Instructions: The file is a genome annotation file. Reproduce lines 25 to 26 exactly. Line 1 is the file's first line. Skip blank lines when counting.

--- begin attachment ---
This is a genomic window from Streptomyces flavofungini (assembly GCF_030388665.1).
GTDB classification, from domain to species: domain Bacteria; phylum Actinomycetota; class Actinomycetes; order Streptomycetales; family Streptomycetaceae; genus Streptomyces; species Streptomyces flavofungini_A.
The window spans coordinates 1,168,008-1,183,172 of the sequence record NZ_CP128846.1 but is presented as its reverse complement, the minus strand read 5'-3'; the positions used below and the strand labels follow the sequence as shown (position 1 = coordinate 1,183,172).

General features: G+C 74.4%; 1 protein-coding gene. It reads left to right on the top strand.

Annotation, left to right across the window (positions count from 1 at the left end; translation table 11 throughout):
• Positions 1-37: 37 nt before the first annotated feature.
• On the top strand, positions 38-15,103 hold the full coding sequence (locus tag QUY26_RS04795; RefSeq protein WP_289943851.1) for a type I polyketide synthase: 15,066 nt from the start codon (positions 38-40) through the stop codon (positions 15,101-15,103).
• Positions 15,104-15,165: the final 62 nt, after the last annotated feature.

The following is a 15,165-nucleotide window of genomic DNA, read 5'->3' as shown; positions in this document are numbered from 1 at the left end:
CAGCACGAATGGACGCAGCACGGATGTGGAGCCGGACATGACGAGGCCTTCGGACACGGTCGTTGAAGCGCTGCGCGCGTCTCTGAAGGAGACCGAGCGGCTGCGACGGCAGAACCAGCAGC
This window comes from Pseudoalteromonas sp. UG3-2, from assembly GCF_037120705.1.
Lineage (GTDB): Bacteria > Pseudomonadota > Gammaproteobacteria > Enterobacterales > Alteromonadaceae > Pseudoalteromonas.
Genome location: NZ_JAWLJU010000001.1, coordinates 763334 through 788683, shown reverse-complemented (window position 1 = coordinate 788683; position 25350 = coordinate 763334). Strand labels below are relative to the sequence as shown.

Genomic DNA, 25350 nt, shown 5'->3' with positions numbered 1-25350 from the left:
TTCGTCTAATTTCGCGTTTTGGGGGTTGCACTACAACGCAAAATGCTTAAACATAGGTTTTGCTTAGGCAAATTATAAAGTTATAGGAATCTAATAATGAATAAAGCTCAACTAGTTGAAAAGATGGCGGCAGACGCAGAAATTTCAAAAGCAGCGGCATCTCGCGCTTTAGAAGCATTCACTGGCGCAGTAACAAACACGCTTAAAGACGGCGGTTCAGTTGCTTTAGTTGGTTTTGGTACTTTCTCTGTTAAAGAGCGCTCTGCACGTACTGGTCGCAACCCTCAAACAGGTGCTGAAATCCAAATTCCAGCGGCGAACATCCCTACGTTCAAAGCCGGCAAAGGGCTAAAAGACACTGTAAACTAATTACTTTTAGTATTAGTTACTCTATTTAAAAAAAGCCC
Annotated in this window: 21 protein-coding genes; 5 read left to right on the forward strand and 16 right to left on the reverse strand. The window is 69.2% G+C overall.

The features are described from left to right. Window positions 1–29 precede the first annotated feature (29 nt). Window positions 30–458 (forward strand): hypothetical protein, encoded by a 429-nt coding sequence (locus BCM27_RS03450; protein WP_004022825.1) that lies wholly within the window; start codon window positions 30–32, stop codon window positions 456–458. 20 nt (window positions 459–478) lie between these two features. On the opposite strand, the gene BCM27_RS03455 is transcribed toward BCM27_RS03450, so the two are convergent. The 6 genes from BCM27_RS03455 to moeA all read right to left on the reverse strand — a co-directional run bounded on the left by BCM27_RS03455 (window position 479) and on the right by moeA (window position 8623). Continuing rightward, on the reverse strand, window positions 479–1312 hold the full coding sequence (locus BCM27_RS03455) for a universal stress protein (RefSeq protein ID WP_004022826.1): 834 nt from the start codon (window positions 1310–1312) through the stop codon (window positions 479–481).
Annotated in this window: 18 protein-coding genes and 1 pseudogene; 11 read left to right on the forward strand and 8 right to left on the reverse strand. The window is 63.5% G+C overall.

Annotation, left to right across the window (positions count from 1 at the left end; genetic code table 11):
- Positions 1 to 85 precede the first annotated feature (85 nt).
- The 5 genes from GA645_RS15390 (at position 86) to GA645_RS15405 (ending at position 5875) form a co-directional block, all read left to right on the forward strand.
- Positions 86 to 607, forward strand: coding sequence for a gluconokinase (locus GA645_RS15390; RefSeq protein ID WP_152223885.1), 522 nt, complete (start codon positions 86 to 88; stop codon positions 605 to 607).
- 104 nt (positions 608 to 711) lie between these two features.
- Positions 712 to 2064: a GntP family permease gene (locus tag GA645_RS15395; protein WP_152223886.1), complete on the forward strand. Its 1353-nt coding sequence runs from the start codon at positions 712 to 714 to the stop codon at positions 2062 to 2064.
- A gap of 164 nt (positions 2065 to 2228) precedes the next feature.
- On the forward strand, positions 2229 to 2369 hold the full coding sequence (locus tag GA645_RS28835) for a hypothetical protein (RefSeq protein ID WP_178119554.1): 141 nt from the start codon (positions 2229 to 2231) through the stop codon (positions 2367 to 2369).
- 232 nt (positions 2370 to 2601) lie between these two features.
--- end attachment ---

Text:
- A gap of 164 nt (positions 2065 to 2228) precedes the next feature.
- On the forward strand, positions 2229 to 2369 hold the full coding sequence (locus tag GA645_RS28835) for a hypothetical protein (RefSeq protein ID WP_178119554.1): 141 nt from the start codon (positions 2229 to 2231) through the stop codon (positions 2367 to 2369).